The development of a new drug requires extensive knowledge concerning the mechanism of action the drug is going to take. Antiepileptic drugs can inhibit a variety of pathways, all of which lead to an increased level of GABA in the brain. The mechanism focused on in this paper is GABA-T inhibition. GABA-T is a pyridoxal-5'-phosphate (PLP) dependent enzyme responsible for the catabolism of GABA into succinic semialdehyde.4,5 Therefore, preventing GABA-T from catalyzing its normal reaction will keep the levels of GABA in the brain from falling. In order to develop a GABA-T inhibitory drug, researchers must study the structure of the enzyme and determine how it catalyzes the conversion of GABA into succinic semialdehyde. Extensive research has already been done on several mammalian forms of GABA-T, including bovine and porcine GABA-T. This paper is primarily focused on research related to human GABA-T, which uses the information from past mammalian GABA-T studies as a guideline.

Past studies have shown mammalian GABA-T to be a homodimeric protein. Each subunit is 50 kDa, and there is one molecule of PLP bound per dimer.4,5 In porcine GABA-T, PLP is known to form a Schiff base with the е-amino group of lysine (Lys) 330. When the molecule of PLP is bound to the enzyme, the absorption spectrum shows peaks at 330 and 415 nm, corresponding to a phospho-pyridoxyl chromophore and a Schiff base, respectively. The Schiff base is the one that is formed between the Lys 330 residue on GABA-T and PLP (Lys).4 The dependence of GABA-T on PLP and the fact that PLP binds via Lys 330 make this residue critical for the catalytic activity of the enzyme.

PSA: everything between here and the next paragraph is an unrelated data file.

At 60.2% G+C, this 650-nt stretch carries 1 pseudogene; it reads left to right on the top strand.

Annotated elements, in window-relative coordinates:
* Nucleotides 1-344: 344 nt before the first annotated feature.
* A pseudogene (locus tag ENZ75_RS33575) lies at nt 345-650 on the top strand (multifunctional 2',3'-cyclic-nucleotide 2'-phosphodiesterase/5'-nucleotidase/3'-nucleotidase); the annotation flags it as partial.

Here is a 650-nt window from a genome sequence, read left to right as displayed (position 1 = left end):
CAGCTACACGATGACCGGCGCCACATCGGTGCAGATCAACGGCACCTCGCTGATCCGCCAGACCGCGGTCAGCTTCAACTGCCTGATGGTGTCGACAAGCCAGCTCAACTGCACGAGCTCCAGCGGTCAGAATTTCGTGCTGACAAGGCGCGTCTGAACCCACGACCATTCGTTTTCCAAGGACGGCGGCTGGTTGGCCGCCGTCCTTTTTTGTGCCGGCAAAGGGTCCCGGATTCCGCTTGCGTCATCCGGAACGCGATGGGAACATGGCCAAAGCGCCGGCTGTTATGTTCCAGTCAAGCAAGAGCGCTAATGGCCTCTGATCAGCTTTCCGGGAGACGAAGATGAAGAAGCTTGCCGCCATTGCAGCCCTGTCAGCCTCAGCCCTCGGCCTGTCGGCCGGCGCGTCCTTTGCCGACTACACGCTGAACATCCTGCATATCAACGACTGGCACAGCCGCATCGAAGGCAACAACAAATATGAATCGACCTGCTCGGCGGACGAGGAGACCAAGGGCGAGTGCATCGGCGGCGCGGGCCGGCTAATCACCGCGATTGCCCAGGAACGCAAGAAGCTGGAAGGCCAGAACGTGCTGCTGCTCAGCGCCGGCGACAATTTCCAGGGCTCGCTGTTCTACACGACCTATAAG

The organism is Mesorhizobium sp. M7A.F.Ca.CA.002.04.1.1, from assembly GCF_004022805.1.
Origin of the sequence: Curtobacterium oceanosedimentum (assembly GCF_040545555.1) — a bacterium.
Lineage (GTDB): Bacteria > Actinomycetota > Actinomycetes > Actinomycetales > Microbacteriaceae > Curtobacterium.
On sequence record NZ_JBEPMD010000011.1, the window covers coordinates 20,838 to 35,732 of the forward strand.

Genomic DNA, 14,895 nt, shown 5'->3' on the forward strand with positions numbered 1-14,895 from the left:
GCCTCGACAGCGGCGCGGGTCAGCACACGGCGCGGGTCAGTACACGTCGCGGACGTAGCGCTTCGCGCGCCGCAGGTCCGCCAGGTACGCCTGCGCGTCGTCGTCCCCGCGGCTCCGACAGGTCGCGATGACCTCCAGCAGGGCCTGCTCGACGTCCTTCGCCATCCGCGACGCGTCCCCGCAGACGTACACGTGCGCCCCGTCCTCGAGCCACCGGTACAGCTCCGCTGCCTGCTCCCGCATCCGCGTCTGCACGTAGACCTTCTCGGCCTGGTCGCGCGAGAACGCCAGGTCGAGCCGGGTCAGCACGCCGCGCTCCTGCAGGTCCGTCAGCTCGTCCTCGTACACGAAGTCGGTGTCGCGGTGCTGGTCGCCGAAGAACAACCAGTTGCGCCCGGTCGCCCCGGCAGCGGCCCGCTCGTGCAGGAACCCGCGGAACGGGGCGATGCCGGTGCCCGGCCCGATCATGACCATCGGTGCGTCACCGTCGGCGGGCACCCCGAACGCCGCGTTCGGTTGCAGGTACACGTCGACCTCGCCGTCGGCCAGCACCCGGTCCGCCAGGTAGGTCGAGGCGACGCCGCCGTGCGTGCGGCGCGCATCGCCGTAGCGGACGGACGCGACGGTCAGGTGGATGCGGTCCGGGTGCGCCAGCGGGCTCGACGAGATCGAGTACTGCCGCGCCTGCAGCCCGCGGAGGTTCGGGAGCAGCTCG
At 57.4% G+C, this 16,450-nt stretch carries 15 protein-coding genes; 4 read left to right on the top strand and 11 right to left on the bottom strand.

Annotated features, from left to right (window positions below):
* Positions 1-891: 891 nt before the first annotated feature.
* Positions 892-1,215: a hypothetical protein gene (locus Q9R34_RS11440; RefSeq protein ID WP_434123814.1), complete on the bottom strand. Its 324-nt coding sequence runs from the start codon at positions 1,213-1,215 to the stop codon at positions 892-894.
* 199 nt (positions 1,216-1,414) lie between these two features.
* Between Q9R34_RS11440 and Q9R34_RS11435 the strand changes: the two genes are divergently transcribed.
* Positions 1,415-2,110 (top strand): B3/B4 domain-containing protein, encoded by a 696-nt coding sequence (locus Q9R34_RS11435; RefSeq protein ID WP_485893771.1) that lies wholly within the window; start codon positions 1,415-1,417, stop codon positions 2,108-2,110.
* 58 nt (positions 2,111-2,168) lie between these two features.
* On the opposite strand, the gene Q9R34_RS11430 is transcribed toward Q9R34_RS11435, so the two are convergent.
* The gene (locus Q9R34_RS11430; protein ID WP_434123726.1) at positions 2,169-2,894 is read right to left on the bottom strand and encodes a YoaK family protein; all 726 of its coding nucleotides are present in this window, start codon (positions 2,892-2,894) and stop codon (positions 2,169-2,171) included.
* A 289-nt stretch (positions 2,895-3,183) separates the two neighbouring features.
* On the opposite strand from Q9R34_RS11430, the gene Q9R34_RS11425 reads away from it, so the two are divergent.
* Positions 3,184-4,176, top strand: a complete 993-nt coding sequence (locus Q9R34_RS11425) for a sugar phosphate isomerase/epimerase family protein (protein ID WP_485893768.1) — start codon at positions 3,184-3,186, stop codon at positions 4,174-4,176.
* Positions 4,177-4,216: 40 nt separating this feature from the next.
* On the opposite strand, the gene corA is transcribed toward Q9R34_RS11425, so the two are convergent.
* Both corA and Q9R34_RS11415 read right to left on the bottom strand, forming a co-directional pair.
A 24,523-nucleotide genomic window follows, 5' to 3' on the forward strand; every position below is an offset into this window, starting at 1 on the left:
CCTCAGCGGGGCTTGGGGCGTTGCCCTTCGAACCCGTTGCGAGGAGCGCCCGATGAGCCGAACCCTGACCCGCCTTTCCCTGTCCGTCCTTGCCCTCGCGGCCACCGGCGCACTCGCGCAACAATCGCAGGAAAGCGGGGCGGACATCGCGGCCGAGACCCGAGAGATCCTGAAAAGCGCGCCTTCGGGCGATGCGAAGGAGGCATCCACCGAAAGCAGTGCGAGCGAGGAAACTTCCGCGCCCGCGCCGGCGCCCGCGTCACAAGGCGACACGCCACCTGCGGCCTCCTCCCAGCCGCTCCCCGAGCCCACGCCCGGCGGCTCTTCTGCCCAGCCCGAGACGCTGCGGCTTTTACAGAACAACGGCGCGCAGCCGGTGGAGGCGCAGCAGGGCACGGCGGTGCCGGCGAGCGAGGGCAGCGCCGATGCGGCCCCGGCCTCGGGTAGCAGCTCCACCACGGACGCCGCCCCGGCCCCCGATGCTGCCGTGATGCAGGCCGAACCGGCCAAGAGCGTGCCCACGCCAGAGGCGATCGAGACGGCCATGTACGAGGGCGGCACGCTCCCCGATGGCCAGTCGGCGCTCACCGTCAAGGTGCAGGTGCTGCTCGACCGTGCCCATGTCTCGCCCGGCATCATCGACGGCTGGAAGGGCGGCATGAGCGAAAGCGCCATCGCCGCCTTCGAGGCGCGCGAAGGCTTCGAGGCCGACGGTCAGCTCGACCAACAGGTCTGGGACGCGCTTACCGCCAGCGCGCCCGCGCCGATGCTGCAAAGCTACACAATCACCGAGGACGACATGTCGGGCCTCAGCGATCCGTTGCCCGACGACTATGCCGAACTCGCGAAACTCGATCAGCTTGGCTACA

Studies have also indicated the two monomers of GABA-T to be connected by a disulfide bond between two cysteine (Cys) residues.5 This makes at least one Cys per monomer required for the catalytic activity because the dimer is the active form. The GABA-T enzyme present in porcine brains is capable of being inactivated by 5, 5'-dithiobis-2-nitrobenzoic acid (DTNB).5 DTNB is a chemical that reacts with sulfhydryl groups to form a mixed disulfide bond. This means that if DTNB reacts with a sulfhydryl group that is normally involved in a disulfide bond, it will prevent that disulfide bond from forming. When this reaction is complete, the chromophore 5-mercapto-2-nitrobenzoic acid is liberated. The formation of this mixed disulfide bond is reversible by the addition of 2-mercaptoethanol to the solution. In porcine GABA-T, DTNB was discovered to react with 1.2 sulfhydryl groups and lead to the inactivation of the enzyme.5 This information guided researchers when they began studying human GABA-T.

Research shifted to human GABA-T when studies using monoclonal antibodies against bovine GABA-T indicated that it is immunologically distinct from human GABA-T, despite the fact that their